Where does core WordPress generate its shortcodes?

New shortcodes are added to a WordPress site using the core add_shortcode function. This function requires two parameters - the name of the shortcode, and a function for it to call.

This called function will generate the HTML to output when an admin uses the new shortcode in an article. For example, turning a YouTube URL into an embedded video.

WordPress does not have a particularly robust framework, meaning that in third party plug-ins, such functions can end up being called in many different places. However, you can usually do a search for "add_shortcode" within an extension in order to find how and where the developer has created them.

When standards are not specified in the software's documentation, it's usually worth a look at what core code is doing and copying that approach, as this will tend to show the intended way of doing thing.

For example, if we look to how the [video] shortcode is created in WordPress:

  • The add_shortcode function itself lives under wp-includes/shortcodes.php
  • This file also contains several other functions for implementing shortcodes, such as checking the called shortcode actually exists. If you want to know exactly how shortcodes are executed by WordPress, most of the code for doing that can be found here. However, most developers building WordPress extensions will not need this level of knowledge.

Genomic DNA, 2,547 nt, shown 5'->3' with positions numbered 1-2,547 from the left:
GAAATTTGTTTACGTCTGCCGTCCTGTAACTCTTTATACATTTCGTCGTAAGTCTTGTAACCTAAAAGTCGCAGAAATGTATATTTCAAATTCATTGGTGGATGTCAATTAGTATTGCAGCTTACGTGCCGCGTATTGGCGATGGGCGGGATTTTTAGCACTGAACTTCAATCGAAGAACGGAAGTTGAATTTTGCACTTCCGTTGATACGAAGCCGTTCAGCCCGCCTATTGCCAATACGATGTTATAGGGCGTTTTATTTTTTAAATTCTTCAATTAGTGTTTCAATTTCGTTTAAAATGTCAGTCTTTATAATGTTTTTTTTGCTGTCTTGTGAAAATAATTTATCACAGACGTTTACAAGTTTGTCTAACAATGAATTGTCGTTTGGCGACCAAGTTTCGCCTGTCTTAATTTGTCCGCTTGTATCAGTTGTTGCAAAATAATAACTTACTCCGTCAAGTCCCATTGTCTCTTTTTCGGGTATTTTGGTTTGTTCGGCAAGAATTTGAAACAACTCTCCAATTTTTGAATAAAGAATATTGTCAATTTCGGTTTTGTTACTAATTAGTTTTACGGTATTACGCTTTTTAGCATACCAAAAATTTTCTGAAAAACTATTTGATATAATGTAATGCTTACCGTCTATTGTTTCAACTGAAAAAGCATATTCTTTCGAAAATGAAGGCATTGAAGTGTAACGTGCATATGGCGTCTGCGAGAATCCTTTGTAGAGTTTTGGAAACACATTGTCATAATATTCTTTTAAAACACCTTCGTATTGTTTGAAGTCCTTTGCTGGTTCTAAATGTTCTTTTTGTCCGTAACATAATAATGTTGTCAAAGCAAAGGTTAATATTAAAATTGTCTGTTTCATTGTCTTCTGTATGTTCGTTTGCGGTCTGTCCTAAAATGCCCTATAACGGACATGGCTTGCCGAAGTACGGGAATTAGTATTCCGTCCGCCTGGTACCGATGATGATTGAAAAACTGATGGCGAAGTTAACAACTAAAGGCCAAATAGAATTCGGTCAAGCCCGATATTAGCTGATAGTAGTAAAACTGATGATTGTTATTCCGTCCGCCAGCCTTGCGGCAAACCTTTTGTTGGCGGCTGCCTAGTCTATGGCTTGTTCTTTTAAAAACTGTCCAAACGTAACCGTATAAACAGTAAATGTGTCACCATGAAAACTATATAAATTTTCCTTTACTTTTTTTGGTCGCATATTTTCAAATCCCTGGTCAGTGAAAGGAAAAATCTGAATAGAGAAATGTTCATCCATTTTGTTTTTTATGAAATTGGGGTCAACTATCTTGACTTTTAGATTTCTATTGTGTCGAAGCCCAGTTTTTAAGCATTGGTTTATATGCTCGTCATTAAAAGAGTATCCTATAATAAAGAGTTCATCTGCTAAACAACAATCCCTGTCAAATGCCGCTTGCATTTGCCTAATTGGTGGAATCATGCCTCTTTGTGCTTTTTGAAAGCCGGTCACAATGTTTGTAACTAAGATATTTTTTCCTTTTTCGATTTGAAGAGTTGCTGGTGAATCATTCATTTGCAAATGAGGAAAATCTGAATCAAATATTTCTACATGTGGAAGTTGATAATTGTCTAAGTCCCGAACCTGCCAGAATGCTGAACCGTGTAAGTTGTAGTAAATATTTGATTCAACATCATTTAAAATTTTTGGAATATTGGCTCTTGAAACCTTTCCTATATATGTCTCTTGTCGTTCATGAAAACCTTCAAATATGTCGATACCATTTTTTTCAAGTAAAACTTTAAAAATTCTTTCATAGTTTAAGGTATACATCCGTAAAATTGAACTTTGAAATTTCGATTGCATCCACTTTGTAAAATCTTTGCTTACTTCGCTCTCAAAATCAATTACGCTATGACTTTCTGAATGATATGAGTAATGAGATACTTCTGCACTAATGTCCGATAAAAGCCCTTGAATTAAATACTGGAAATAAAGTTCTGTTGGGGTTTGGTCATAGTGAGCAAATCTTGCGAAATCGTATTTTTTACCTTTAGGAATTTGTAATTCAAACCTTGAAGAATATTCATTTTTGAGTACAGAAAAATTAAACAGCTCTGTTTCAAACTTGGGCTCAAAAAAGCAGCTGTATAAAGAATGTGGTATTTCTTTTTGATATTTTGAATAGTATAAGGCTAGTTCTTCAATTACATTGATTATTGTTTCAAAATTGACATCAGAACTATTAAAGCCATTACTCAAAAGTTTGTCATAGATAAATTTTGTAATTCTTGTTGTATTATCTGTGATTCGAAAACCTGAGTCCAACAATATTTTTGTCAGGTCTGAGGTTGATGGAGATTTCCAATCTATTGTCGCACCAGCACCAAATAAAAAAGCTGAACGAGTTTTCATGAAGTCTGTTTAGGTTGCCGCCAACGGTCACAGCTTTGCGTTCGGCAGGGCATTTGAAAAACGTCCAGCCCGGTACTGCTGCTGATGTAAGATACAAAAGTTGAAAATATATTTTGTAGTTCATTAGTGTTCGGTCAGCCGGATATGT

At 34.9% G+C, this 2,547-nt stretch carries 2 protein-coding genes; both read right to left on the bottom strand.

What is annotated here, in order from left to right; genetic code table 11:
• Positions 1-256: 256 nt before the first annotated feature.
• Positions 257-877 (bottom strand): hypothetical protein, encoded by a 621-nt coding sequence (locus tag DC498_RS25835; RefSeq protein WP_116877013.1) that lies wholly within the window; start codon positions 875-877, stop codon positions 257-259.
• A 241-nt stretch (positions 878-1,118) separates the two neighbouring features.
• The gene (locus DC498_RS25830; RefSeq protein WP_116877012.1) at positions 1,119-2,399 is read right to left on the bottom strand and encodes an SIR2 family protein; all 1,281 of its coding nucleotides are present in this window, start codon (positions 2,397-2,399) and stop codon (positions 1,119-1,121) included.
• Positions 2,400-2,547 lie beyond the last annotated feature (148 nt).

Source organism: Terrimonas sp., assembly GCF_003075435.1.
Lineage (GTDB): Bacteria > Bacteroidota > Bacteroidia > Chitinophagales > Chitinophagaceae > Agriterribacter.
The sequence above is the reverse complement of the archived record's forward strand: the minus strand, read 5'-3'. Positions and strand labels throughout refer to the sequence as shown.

• The [video] shortcode itself is created under wp-includes/media.php using the code add_shortcode( 'video', 'wp_video_shortcode' );
  • This file also contains the associated wp_video_shortcode function to generate different code depending on the parameters sent to it, eg self-hosted video, Vimeo URL, YouTube URL etc.

Whilst media.php is the only place in core WordPress which currently generates shortcodes, the name of this file suggests you should add them alongside other functions grouped together based on area of use. In this case, [video] is batched with other media widgets [audio], [caption], [gallery] and [playlist].

Looking at the Jetpack plugin, which is made by Automattic (owners of the hosted version of WordPress, and so who are likely going to follow internal WordPress best-practise), we can see that most shortcodes are created under modules\shortcodes\TYPE.php - with the TYPE being things like Spotify, Twitter etc.

I've seen suggestions that you should create a single file to house all of your plug-in's shortcodes regardless of their purpose (e.g. shortcodes.php), but Jetpack's approach of having a shortcodes folder with individual files named after a general use seems the more tidy and professional one.

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